Preparing Projected Digital Images (PDI) for competitions
The Quick Guide
1. Resize your image so that its width is 1600 pixels or less, and its height 1200 or less.
2. Make sure that your image is in the sRGB colour space.
3. Save your image as a .jpg file.
4. Make sure the image filename is the title you want to use. Remove any sequence numbers or other information the camera or editing software might have used in the filename, as this will appear on screen for the judge to see. See below for more details.
File Names for Club PDI Competitions
Make sure that the filename of each image is its title. If necessary, right-click on the file name of an image, select ‘Rename’, and enter the title of the image.
Filenames must conform to the usual Windows conventions. Avoid punctuation marks and special symbols. Upper and lower case letters and digits are OK, along with space, underline, hyphen, single-quotes, exclamation marks and parentheses. Note particularly that question mark, period and comma are not allowed. The file name should not be more than 60 characters in length. The files must have the .jpg extension. Remember, the filename is the title the judge will see. It is advisable to have a simple, easy to read and concise filename for the title.
Mac OSX users need to be particularly careful to follow these Windows conventions. A file with a ? in the filename WILL NOT appear on Windows computers.
Examples of typical filenames are:
1. Sleepy Head.jpg
2. Salisbury – South Isle.jpg
3. HMS Victory – Detail.jpg
4. Dawn at Martin Mere.jpg
5. ‘Missed It!’.jpg
Resizing images for Digital Projection (PDI)
To resize an image in most versions of Photoshop we can use Image> Image Size or Resize Image. Please note the names of commands vary between versions of Photoshop.
The screen shot above shows a typical Image Size dialog box in Photoshop. Start by checking the Resample Image box is set to automatic from the drop down menu. At the top we have the actual dimensions of the image in pixels. If necessary the units can be changed to pixels using the scroll down menus alongside. Note that the lock that links the width and height numbers is set You should check this for the resizing process to work correctly.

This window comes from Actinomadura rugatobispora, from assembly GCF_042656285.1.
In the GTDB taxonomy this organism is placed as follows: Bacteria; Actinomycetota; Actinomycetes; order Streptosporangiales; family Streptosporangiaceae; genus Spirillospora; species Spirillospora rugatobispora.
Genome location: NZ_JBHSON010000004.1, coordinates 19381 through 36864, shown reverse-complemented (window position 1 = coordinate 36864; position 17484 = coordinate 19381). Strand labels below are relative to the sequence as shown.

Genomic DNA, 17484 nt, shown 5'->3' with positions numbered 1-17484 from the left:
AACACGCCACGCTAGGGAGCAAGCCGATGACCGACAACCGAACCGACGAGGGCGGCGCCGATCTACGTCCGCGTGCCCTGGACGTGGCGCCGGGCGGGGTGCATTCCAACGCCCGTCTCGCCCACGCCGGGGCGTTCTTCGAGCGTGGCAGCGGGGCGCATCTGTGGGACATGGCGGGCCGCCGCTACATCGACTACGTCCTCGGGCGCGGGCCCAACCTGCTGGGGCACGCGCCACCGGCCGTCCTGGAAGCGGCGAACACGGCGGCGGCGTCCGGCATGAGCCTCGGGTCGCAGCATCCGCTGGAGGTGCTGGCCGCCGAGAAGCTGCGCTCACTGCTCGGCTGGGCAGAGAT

If you wish the sizes not to be linked then instead of selecting Image> Canvas Size. With this method you may crop some of your image away to make it wide or tall.
The resolution can be set at 72 or 96 pixels per inch, which displays the image at about normal size when viewed in Photoshop at 100% on your monitor.
The best way is to simply try some numbers, have a go.
The image frame on our projector is 1600 pixels wide and 1200 pixels high. Not all projectors are the same; if you are preparing your image to be shown on a different projector, you should find out the size of its image frame.
Just type in 1600 in the Width box, and the number in the Height box will change to keep the same proportions. If the height figure is 1200 or less then your resized image will fit within the frame. If the figure in the Height box comes out at more than 1200 pixels, then type 1200 in the Height box, and the figure in the Width box will reduce to less than 1600 pixels, to maintain the same image proportions.
Once you have a satisfactory combination with the width less than or equal to the 1600 and the height less than or equal to 1200, click the OK button and then save your new image.
Alternatively: use the Crop command in Photoshop
A different approach is to crop your image in Photoshop before you start to manipulate it, so that it suits the aspect ratio of the projector. Our projector has an image aspect ratio of 8 wide x 5 high. Select the crop tool. Above your image, at the top of the screen, you’ll see two boxes labelled Width and Height. Just enter 8 in the width box and 5 in the Height box (you don’t need to put any units of measure – you are setting the proportions, not the size). This ensures that after you have finished preparing your image it will have the right proportions to fill the frame when it is projected. But you must not feel constrained by the aspect ratio – if your image demands a letterbox format it will display perfectly well, but there will be some black space above and below it.
Check and Save
Remember that the width must be 1600 pixels or less and the height must be 1200 pixels or less. Once you have a satisfactory combination of height and width you should click OK.
Save a copy as a maximum quality JPG. Note that Photoshop (.psd) documents are NOT suitable for projection.